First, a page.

Document Type


Degree Name

Master of Education (MEd)




Faculty of Education

First Advisor

Dr. Julie Mueller

Advisor Role

Thesis Advisor

Second Advisor

Dr. Dawn Buzza

Advisor Role

Committee Member

Third Advisor

Dr. Mark Eys

Advisor Role

Committee Member


Physical Education must assume a stronger role in elementary schools. Rising childhood obesity, exceptional family dynamics, and increases in screen time are factors in students' sedentary lifestyles. As a result, curriculum delivery and assessment and evaluation techniques have come under examination. This thesis evaluates the Feedback in Physical Education Tool (FPE Tool), designed for teachers to use when evaluating students in Physical Education. Increasing communication and supporting the development of self-regulated learners were the primary aims of the research. Three elementary educators (Gr. 4, 5 & 6) and sixty-nine students in a mid-sized, urban elementary school volunteered to use the FPE Tool for three months. In individual interviews, teachers acknowledged the need to develop evaluation techniques in Physical Education on par with other subjects but lack of time was seen as a barrier. Evaluating the FPE Tool was somewhat problematic, as the Tool was not used as intended. Results from student surveys indicated that although some students found the FPE Tool confusing, others found feedback from their teachers, setting of goals, and the opportunity for self-evaluation to be helpful. Quantitative data indicate a decrease in students' perceptions of their skill levels between Grades 4 and 6. This conclusion guides the direction for future research.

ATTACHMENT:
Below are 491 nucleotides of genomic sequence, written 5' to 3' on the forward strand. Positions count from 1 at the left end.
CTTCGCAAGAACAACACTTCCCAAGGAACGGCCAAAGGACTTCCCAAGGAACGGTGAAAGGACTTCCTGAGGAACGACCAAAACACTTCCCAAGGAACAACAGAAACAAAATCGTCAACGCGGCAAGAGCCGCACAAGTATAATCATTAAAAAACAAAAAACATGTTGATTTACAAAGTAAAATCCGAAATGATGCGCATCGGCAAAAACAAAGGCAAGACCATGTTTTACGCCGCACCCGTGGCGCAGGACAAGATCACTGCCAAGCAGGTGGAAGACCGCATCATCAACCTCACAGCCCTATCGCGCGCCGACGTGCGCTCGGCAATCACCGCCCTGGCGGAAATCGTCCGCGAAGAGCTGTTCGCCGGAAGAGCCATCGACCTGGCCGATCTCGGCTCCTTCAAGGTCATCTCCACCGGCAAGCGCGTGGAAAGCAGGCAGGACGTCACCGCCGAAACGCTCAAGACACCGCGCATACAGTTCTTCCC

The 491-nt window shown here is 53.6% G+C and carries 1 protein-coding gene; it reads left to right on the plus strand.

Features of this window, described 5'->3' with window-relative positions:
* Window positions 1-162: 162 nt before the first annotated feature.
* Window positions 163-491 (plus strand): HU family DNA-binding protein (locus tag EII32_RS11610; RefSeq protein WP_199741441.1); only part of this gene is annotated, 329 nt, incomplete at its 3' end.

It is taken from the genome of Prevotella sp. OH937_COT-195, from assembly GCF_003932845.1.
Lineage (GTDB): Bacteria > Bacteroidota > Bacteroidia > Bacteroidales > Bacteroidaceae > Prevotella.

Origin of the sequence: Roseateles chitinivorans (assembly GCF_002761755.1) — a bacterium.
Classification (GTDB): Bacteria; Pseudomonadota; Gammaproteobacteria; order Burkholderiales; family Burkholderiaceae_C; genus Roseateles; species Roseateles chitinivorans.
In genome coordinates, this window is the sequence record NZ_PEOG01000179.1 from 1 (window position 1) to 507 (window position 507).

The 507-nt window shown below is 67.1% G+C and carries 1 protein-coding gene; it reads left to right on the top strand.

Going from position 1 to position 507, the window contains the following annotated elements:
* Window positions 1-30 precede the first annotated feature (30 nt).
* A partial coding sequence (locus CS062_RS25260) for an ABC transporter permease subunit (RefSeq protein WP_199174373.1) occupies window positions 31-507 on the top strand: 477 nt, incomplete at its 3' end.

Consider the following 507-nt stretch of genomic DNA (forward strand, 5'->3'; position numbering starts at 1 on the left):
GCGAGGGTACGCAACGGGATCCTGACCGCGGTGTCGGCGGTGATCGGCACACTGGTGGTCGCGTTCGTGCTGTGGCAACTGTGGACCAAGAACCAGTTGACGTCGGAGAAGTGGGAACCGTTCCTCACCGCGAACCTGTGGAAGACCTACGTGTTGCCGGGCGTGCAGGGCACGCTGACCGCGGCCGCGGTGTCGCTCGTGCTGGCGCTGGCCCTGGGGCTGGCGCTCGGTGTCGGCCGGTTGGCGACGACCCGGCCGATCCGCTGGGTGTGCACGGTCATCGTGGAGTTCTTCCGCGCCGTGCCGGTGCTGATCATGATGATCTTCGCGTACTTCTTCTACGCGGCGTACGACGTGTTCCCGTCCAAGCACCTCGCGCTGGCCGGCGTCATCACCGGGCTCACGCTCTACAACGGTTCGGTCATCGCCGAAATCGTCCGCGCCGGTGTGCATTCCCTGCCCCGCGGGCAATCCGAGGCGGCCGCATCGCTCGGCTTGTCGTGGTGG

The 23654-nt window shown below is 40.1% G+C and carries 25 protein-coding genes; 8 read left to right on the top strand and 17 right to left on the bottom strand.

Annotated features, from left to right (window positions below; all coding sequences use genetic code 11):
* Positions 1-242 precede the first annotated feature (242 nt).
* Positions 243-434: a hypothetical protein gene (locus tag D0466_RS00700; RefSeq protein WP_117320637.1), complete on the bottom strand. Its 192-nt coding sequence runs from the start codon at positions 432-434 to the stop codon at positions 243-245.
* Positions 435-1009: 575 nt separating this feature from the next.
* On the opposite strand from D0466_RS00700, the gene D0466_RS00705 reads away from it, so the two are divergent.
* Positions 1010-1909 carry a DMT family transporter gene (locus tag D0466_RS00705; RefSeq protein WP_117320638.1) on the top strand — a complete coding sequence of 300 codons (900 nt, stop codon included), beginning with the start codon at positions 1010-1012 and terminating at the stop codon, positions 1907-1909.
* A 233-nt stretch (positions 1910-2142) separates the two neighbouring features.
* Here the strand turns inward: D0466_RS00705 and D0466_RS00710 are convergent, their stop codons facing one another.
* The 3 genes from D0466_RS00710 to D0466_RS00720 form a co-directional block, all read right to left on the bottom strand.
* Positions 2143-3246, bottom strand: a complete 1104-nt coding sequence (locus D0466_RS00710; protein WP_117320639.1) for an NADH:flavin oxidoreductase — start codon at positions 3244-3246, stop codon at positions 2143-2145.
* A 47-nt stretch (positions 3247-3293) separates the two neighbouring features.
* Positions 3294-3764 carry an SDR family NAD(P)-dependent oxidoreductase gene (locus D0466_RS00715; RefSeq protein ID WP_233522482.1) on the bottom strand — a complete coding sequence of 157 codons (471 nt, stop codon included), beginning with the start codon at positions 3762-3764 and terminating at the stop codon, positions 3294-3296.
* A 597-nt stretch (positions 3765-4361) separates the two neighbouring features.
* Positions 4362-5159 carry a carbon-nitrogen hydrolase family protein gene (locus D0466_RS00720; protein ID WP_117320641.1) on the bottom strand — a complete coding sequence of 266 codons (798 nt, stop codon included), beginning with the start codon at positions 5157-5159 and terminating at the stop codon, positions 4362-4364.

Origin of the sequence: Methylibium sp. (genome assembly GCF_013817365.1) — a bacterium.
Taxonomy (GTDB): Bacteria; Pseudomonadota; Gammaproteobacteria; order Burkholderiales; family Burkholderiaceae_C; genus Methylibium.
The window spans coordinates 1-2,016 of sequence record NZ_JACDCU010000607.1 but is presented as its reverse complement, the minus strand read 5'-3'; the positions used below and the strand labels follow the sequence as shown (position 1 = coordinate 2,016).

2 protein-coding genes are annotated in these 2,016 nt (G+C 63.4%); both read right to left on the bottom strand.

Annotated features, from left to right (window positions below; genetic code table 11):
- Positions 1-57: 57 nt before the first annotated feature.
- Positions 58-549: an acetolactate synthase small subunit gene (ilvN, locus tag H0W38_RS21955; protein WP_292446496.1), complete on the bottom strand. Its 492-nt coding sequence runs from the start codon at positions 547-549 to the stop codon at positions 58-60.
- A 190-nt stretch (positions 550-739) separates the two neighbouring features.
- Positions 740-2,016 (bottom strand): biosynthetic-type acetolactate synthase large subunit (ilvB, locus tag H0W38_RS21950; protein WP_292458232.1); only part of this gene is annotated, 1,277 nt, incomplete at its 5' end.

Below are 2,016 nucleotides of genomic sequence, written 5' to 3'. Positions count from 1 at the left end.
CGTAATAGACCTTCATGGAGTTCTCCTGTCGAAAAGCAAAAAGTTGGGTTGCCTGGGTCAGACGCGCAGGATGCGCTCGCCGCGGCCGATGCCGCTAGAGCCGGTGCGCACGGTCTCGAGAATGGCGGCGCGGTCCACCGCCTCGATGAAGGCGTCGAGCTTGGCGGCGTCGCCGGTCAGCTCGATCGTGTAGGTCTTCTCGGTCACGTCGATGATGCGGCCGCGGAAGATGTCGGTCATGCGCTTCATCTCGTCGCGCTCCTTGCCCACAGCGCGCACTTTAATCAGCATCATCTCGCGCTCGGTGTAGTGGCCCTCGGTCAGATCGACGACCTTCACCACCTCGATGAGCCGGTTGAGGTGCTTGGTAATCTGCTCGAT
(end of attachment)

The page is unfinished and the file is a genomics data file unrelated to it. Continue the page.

Convocation Year


Convocation Season